This fruit is a regular taste sensation and is surprisingly rarely grown in Australia, although we understand it is a lot
more popular with our American gardening cousins. Australians probably don’t grow blueberries because they don’t think they’ll grow well here. This couldn’t be further from the truth. In fact we’ve successfully grown blueberries here in sunny subtropical Queensland. So if we can grow these scrumptious berries so can you!
Blueberry Growing Conditions
- Blueberries are very fussy when it comes to your soil. They need a nicely composted free draining soil. Don’t even think about growing them in clay soils – they don’t like “wet feet” which clay encourages.
- The other big consideration when it comes to your soil and blueberries is the pH level. Blueberries thrive in a highly acidic soil between a 4 and 5 pH. Basically this is the same type of soil that azaleas and camellias love, so if you have luck in your ornamental garden with these flowers you should be right with blueberries. Acidic soils “unlock” minerals like sulfur and zinc to blueberries, which makes them grow and grow.
- During spring you should get new light green growth. If this is yellow or looks sick your pH is too high. Add peat moss around the plant and cover with mulch. Mulch is very important to blueberries as it helps retain moisture (when they can dry out in summer) and keeps weeds down, which should hopefully not effect blueberries’ shallow root system.
- If you have a less acidic soil consider digging in peat moss, and depending on how much of a fundamentalist organic gardener you are you might even consider sulfur added to the soil a few months in advance of planting. Mulch with acidic materials too such as pine needles or sawdust.
- Blueberries like a sunny position but will also get by in some shade (but not too much, otherwise flowering might be effected).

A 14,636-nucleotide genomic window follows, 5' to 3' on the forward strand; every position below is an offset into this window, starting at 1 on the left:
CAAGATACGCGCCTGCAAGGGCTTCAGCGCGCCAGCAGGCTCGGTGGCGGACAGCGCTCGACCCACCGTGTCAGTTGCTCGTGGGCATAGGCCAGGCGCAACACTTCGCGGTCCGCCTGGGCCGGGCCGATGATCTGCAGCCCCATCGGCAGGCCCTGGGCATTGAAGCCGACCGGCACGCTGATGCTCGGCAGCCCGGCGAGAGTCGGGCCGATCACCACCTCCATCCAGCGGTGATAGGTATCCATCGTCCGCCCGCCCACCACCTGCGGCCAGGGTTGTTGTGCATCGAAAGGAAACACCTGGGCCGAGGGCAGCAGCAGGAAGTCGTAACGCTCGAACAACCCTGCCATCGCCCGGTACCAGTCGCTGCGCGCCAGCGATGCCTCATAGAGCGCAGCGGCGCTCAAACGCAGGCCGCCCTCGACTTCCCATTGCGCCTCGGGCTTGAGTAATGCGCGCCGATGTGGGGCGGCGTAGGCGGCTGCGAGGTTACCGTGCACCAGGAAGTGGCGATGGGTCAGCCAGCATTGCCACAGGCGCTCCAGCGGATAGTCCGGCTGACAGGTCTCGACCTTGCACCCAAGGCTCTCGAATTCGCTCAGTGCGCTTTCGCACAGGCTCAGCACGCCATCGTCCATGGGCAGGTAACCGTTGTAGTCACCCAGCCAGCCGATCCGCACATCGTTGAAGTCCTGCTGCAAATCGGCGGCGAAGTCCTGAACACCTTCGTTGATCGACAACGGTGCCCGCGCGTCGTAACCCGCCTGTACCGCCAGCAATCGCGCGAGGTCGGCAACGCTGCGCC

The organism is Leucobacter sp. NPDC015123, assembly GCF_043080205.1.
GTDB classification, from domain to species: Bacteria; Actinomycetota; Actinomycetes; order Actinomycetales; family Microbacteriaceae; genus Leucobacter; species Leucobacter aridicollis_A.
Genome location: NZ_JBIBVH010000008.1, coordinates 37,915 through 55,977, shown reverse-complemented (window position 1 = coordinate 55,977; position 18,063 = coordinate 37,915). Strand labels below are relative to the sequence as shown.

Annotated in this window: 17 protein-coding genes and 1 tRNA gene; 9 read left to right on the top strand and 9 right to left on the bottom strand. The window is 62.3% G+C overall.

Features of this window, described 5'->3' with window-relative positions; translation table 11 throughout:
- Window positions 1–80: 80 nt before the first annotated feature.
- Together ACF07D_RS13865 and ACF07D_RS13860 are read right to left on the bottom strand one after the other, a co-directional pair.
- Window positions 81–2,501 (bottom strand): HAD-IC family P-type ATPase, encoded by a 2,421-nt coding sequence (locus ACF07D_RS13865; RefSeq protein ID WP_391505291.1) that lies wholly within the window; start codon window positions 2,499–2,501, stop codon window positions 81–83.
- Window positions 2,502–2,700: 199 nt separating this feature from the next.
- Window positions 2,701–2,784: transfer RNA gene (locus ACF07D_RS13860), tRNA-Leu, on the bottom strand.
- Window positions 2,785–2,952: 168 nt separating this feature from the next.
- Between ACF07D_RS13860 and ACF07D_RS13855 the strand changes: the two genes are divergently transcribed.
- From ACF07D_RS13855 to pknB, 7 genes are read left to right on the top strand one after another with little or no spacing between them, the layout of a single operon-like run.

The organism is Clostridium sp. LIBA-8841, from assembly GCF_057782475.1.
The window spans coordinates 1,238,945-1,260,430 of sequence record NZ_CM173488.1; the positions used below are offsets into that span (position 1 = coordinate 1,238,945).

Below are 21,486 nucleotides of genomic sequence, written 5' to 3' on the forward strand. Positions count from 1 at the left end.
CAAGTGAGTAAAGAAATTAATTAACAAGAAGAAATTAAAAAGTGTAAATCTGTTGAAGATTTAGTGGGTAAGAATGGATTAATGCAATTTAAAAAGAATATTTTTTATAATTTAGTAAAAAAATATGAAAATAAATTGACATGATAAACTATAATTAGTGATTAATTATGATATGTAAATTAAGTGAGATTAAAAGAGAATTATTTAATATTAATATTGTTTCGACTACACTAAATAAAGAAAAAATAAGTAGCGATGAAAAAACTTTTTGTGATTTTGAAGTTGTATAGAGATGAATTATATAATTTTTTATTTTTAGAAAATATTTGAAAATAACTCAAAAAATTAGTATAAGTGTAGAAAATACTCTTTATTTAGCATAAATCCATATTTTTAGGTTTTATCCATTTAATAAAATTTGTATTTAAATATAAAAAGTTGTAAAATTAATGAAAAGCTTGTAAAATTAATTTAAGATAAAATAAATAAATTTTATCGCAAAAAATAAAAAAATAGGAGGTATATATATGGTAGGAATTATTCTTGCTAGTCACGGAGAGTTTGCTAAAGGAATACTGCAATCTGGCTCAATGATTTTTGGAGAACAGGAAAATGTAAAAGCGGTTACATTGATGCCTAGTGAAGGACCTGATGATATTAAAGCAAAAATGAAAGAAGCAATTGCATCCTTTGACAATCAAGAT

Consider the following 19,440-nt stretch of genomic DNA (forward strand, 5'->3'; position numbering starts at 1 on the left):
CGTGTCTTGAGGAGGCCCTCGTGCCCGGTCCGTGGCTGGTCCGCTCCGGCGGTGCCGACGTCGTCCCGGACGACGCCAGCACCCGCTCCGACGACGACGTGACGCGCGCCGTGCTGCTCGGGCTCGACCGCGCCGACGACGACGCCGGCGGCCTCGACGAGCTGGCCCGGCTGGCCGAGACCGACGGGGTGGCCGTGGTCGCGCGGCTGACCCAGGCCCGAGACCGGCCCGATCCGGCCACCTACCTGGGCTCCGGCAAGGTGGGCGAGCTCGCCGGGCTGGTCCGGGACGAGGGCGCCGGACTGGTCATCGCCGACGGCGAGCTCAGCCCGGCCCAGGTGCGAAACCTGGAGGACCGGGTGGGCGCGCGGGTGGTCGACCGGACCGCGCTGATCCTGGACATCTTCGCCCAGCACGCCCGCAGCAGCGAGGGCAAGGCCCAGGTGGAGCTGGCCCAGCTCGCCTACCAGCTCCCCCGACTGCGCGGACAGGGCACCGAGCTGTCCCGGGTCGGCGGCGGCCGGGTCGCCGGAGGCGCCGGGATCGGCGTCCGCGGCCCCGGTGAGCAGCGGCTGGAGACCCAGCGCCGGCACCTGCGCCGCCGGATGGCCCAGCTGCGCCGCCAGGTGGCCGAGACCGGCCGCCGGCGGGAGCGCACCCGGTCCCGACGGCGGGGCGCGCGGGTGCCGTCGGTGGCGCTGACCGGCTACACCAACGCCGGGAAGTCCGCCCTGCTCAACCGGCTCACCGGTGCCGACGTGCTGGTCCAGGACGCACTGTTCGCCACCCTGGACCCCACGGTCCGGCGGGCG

- During the flowering and fruiting season they’ll need a lot of water – usually around two inches a week.
Blueberry Garden Care
- Blueberries need chilling; so it’s important to buy a variety who’s chilling requirements match your climate:
Best grown in Northeast and Northwest America, and in southern parts of Australia
Grows well in the American plains where night temperatures drop considerably in winter
Keep going north into the depths of Canada and that’s where you’ll find this extremely cold hardy compact variety.
Southern highbush and Rabbiteyes
Suits the American south (and here in Southeast Queensland), these are the right varieties for cool and mild winters
- Try to buy locally from nurseries to make sure you buy varieties that grow where you live.
- Most blueberries will yield a lot better if you grow more than one type of plant within the same variety, and flowers at the same time. For example here in Brisbane we grow two early ripening types of southern highbush – Sharpeblue and Misty. Rabbiteyes must have two types of plants otherwise they won’t produce berries.
- Blueberries aren’t that greedy with fertilising, in fact it’s best to only organically fertilise around three times in spring – and then that’s it. Too much fertiliser will encourage leaf growth but not berry growth. We put down a layer of manure and mulch and give the odd liquid manure drink (with sulphate of potash included).
- You can prune dead, diseased and old wood toward the end of winter or very early in spring before much action starts happening to your plants. The odd prune is good as berries are usually formed on newer wood.
- Blueberries are very easy to look after for organic gardeners. They don’t get many diseases or pests. Most growers report the only real pest is birds. They can be deterred with netting. Or you might just be lucky like us (touch wood) and the birds haven’t worked out that those dark blue balls are very yummy.
Harvesting Blueberry Gardens
- Ok, you’ve waited patiently for weeks now, seen the gorgeous little white bell shaped flowers turn into green small berries, they start changing light purple then dark blue. “At last,” you say, “Harvest time!” But this is unfortunately not the case. Even when the berries turn blue they’re not ready. In fact they’re still very tart. You’ll need to wait at least a week for the sugars and flavour to come out.
- When you only have one or two berries it’s easy to remember when they first turned blue, but later in the harvest you’ll hopefully have dozens and dozens and you won’t remember which berry is ready when. Here’s my experience. Look at the underneath of the berry. If there’s a little green circle at the point the berry meets the stem – it’s not ready. If there’s no circle wait a day (if you can) and it should (hopefully) be ready. Of course with experience you’ll get better at working out when they’re ready.
Lightly twist the berry off the stem, pop into your mouth and enjoy!